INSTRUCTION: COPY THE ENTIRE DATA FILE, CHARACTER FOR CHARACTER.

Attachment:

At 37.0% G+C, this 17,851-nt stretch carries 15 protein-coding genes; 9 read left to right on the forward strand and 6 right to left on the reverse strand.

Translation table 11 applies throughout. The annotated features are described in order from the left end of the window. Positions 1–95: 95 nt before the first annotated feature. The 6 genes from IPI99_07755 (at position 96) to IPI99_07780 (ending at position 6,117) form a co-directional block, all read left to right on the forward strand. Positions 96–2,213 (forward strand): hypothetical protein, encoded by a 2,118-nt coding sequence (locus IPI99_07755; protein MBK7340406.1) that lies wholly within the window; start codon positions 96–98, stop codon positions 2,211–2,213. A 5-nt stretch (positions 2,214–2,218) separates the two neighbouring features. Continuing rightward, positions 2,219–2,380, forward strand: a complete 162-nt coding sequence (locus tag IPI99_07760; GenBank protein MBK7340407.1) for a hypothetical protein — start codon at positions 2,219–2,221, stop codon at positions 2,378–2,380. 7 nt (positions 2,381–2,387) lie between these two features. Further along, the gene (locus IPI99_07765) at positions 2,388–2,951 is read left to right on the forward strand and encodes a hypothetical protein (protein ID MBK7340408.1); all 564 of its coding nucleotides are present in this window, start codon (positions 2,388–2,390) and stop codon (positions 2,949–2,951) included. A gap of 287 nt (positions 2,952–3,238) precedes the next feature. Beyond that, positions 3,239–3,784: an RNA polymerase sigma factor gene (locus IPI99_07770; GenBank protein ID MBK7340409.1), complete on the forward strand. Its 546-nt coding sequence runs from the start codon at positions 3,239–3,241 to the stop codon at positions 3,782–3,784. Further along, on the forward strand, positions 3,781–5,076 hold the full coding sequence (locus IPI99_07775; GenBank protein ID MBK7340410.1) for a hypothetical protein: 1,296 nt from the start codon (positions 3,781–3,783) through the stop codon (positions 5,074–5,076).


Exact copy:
At 37.0% G+C, this 17,851-nt stretch carries 15 protein-coding genes; 9 read left to right on the forward strand and 6 right to left on the reverse strand.

Translation table 11 applies throughout. The annotated features are described in order from the left end of the window. Positions 1–95: 95 nt before the first annotated feature. The 6 genes from IPI99_07755 (at position 96) to IPI99_07780 (ending at position 6,117) form a co-directional block, all read left to right on the forward strand. Positions 96–2,213 (forward strand): hypothetical protein, encoded by a 2,118-nt coding sequence (locus IPI99_07755; protein MBK7340406.1) that lies wholly within the window; start codon positions 96–98, stop codon positions 2,211–2,213. A 5-nt stretch (positions 2,214–2,218) separates the two neighbouring features. Continuing rightward, positions 2,219–2,380, forward strand: a complete 162-nt coding sequence (locus tag IPI99_07760; GenBank protein MBK7340407.1) for a hypothetical protein — start codon at positions 2,219–2,221, stop codon at positions 2,378–2,380. 7 nt (positions 2,381–2,387) lie between these two features. Further along, the gene (locus IPI99_07765) at positions 2,388–2,951 is read left to right on the forward strand and encodes a hypothetical protein (protein ID MBK7340408.1); all 564 of its coding nucleotides are present in this window, start codon (positions 2,388–2,390) and stop codon (positions 2,949–2,951) included. A gap of 287 nt (positions 2,952–3,238) precedes the next feature. Beyond that, positions 3,239–3,784: an RNA polymerase sigma factor gene (locus IPI99_07770; GenBank protein ID MBK7340409.1), complete on the forward strand. Its 546-nt coding sequence runs from the start codon at positions 3,239–3,241 to the stop codon at positions 3,782–3,784. Further along, on the forward strand, positions 3,781–5,076 hold the full coding sequence (locus IPI99_07775; GenBank protein ID MBK7340410.1) for a hypothetical protein: 1,296 nt from the start codon (positions 3,781–3,783) through the stop codon (positions 5,074–5,076).